In 2017, the three-pointer reigns king.
Things have gotten past the point of merely just the Splash Brothers in Golden State bombarding opponents from beyond the arc, or the Morey-Ball Rockets taking nearly all of their shots at the rim or from downtown.
On the contrary, now, even the big men who once dominated the league are getting phased out if they lack range, especially as the stakes get higher in May and June. (To that end, it makes sense that after eight days of games had been played early this year, seven-footers were attempting an astounding 23 percent of their shots from three-point land.)
However, through the barrage of deep jump shots, excelling under the shadows caused by the onslaught of threes, a couple of brave souls have opted against succumbing to the norm.
They’re not just any men either, but two of the early favorites to take home some serious hardware – namely the Rookie of the Year and Most Valuable Player trophies.
Ben Simmons and Giannis Antetokounmpo are bucking the trend, albeit in different ways.
The former plays the role of dime-dishing creator while trapped in the body of a behemoth, and the latter is more of a do-everything supernova, who also happens to put up 35 points a night.
Through the first six games of his rookie campaign, the 6-foot-10 Simmons is averaging 17.5 points, 9.5 rebounds, 7.5 assists and 1.7 steals per contest, while shooting 50.6 percent from the floor.
He’s putting up numbers unheard of for a first-year contributor and doing so without any semblance of a jump shot.
According to Synergy Sports, Simmons has taken 18 jumpers all season, and made just seven of them. What’s more, he’s 0-for-3 from beyond the arc.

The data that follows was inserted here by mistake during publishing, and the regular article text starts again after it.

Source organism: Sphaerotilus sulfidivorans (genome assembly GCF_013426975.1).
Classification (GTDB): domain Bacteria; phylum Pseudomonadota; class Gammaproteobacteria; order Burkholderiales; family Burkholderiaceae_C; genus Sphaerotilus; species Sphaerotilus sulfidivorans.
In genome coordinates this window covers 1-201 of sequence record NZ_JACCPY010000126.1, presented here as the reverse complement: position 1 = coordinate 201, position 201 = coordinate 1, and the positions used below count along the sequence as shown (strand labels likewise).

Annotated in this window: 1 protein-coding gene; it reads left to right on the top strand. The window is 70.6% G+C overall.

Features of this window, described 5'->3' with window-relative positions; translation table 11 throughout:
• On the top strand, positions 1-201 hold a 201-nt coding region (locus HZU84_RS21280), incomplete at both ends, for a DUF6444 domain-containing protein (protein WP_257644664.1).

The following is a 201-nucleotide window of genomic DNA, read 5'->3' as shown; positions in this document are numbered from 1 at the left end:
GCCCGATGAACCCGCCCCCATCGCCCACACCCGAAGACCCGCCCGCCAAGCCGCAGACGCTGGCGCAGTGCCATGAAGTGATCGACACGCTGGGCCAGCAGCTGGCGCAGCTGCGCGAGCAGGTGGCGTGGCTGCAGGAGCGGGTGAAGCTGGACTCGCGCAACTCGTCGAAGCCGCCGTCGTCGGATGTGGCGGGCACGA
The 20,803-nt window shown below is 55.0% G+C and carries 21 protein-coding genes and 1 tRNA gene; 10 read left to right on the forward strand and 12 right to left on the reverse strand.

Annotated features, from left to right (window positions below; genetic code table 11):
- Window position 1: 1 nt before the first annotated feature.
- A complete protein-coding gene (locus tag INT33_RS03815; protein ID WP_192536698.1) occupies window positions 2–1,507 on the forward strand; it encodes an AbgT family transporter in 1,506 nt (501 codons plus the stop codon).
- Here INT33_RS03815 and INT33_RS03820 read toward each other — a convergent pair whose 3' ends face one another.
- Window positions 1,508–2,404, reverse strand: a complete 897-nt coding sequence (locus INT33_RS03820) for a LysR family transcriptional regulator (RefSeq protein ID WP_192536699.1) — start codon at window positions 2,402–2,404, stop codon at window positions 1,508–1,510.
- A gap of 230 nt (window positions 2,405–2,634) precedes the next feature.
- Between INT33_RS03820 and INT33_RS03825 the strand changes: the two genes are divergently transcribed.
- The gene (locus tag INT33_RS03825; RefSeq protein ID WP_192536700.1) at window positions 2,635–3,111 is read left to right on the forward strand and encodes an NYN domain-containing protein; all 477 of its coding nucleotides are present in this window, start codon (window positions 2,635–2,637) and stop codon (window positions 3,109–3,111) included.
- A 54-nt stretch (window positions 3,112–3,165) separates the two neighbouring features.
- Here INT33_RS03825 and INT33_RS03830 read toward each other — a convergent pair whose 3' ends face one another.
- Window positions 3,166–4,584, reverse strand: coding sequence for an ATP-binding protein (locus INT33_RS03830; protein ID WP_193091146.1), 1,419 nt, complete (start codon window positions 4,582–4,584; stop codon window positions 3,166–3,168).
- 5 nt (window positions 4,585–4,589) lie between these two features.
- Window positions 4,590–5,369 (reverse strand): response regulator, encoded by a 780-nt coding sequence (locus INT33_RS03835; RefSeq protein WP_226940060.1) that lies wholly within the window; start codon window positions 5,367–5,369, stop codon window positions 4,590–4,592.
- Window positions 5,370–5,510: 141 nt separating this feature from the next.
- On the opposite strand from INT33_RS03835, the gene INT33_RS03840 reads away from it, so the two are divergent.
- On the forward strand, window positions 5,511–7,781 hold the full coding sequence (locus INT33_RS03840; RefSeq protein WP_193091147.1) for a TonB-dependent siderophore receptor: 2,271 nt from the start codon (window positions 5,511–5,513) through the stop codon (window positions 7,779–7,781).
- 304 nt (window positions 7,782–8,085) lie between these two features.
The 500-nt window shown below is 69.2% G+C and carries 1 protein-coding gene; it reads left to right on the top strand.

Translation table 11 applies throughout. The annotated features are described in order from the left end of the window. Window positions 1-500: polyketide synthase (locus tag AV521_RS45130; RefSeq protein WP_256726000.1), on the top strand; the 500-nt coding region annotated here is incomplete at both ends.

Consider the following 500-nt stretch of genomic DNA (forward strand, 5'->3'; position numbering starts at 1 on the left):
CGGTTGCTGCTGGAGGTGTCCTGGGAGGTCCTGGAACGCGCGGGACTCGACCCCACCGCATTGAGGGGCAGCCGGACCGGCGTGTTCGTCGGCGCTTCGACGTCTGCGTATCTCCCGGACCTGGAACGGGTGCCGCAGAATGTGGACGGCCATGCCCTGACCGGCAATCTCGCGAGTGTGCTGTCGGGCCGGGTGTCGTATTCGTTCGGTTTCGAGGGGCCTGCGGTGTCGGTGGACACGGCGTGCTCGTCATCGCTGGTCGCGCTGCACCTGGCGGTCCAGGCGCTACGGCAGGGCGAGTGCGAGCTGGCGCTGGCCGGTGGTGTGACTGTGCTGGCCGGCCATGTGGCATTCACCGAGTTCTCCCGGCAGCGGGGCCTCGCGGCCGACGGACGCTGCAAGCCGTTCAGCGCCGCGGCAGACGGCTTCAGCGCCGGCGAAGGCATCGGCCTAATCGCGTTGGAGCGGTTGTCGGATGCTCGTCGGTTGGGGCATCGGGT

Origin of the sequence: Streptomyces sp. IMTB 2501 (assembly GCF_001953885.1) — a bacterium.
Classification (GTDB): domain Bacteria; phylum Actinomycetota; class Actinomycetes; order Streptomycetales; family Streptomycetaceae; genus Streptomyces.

So how is it possible for a rookie to efficiently put up over 17 points per contest without a jump shot as part of his arsenal?
For starters, it helps that Simmons is shooting 63.8 percent from within five feet of the rim, the 10th-best rate among players with at least 40 shot attempts in that zone.
His mixture of brute strength and explosiveness near the basket borders on unfair, but when you also factor in his craftiness as a ball-handler, it becomes truly insensitive towards the opposition.
Here, you can see Simmons patiently wait for a screen from Amir Johnson, with one of the league’s elite point-stoppers in Luc Mbah a Moute defending him.
Just as the pick is set to arrive, Simmons uses a funky shoulder fake to fool Mbah a Moute into thinking he’s going to use Johnson’s bodily sacrifice to drive the ball towards the paint:
Instead, he spins back towards the spot his defender had just abandoned, takes it to the rim and finishes beautifully with his off-hand. Simmons got to the paint so quickly that Clint Capela could only feign a weak contest from the other side of the restricted area as the ball went through the rim.
It’s that absurd package of freakish size, dexterity with the rock and powerful finishing that helps Simmons flourish as an isolation scorer and in the open court.
According to Synergy, the talented Australian is pouring in 1.38 points per possession (PPP) when he opts to go one-on-one, and 1.07 PPP when hightailing it in transition. Both marks place him the top 22 percent of the league, among players with far more experience than the one with just six games under his belt.